All of this would take us right into the height of the 2020 presidential campaign season, when voters will be given their opportunity to say directly whether they believe Trump is fit to occupy the Oval Office.
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Columnist Charles M. Blow disagrees in a New York Times op-ed. Blow points out the Senate has never voted to convict and remove a president from office. Yet the lack of indictments does not undo the severity of the impeachment hearings themselves.

Impeachment exists separately from removal. Impeachment in the House is akin to an indictment, with the trial, which could convict and remove, taking place in the Senate. The Senate has never once voted to convict.
So, an impeachment vote in the House has, to this point, been the strongest rebuke America is willing to give a president. I can think of no president who has earned this rebuke more than the current one.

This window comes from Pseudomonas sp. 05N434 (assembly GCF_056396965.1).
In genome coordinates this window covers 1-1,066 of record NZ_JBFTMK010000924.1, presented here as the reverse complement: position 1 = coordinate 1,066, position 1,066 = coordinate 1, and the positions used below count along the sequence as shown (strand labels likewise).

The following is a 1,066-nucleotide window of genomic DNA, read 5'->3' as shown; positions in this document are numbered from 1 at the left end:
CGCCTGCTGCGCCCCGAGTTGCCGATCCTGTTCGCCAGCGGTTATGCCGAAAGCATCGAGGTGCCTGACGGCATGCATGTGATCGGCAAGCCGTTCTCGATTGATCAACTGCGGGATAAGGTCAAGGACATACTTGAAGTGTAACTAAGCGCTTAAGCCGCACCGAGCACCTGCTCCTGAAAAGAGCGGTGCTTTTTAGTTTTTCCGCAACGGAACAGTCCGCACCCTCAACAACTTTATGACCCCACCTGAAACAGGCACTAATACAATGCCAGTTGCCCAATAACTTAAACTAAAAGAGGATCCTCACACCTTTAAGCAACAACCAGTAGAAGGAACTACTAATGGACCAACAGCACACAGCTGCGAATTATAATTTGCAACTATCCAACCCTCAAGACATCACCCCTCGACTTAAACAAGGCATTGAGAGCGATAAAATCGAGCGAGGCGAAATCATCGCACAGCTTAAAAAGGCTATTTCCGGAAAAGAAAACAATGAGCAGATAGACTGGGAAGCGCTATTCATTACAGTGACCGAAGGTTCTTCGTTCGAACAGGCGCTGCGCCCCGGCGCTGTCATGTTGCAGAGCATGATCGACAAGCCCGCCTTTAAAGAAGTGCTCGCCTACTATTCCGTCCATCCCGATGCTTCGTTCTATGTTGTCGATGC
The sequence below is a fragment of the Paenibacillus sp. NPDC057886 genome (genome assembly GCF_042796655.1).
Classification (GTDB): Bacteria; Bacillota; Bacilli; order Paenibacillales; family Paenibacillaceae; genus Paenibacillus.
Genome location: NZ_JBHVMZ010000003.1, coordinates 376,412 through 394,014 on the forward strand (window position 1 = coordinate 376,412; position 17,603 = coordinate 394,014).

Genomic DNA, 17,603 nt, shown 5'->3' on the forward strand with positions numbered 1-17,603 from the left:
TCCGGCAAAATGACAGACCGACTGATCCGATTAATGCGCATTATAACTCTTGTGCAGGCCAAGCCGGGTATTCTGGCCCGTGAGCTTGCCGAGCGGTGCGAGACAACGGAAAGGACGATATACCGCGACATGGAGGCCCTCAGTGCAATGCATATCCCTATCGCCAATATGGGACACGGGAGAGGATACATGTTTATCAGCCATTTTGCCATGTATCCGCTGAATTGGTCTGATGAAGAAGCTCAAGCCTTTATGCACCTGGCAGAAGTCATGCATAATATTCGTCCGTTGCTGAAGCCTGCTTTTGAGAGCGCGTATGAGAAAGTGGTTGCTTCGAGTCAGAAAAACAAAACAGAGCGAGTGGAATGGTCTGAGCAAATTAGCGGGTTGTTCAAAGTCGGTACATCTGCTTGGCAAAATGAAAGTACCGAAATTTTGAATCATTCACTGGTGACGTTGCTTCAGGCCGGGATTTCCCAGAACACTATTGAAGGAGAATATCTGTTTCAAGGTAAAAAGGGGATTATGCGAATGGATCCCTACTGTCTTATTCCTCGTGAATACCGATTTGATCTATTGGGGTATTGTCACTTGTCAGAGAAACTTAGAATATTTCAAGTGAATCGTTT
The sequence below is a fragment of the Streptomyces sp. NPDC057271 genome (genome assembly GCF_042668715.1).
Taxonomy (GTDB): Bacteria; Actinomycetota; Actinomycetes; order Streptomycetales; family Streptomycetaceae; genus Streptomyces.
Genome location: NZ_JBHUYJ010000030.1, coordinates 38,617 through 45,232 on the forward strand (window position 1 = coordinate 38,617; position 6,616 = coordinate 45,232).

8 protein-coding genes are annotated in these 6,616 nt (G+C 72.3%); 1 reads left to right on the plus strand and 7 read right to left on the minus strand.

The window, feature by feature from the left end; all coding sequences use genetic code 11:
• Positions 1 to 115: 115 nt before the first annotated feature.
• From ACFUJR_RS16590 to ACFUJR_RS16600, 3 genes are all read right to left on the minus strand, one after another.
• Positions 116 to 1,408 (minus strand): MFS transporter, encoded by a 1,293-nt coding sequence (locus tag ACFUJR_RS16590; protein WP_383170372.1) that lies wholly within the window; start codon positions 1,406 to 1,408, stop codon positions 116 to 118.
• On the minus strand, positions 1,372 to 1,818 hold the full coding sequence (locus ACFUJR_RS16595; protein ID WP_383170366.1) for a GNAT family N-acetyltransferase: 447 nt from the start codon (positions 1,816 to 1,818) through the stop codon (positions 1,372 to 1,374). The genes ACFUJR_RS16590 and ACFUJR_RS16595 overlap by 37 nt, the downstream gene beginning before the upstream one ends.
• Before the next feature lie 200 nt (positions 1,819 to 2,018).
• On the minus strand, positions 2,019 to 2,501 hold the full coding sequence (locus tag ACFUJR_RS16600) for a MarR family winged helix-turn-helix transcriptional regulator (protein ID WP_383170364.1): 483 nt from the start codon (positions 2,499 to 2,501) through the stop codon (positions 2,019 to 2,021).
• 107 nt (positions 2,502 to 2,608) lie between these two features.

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Ezra Klein writes for Vox that impeachment would ultimately be an empty show that would hurt Democrats in the upcoming election. Klein believes there is already ample public evidence of Trump's wrongdoings, and as such, public impeachment hearings would be far less about the substance of his actions than they would be about whether to remove him from office. 

The public does not lack for opportunities to examine the evidence for and against Trump. Nor do I think hearings of this sort are likely to provide cool clarity as to his crimes and their severity. Impeachment will be a partisan war over the president’s removal, and anyone who thinks otherwise is fooling themselves. The fact-finding potential within the process will be overwhelmed by the question of whether impeachment is merited. As happened to Republicans in 1998, impeachment proceedings will shift the focus from the president’s misdeeds, which are grave, to the question of whether he should be ripped from office.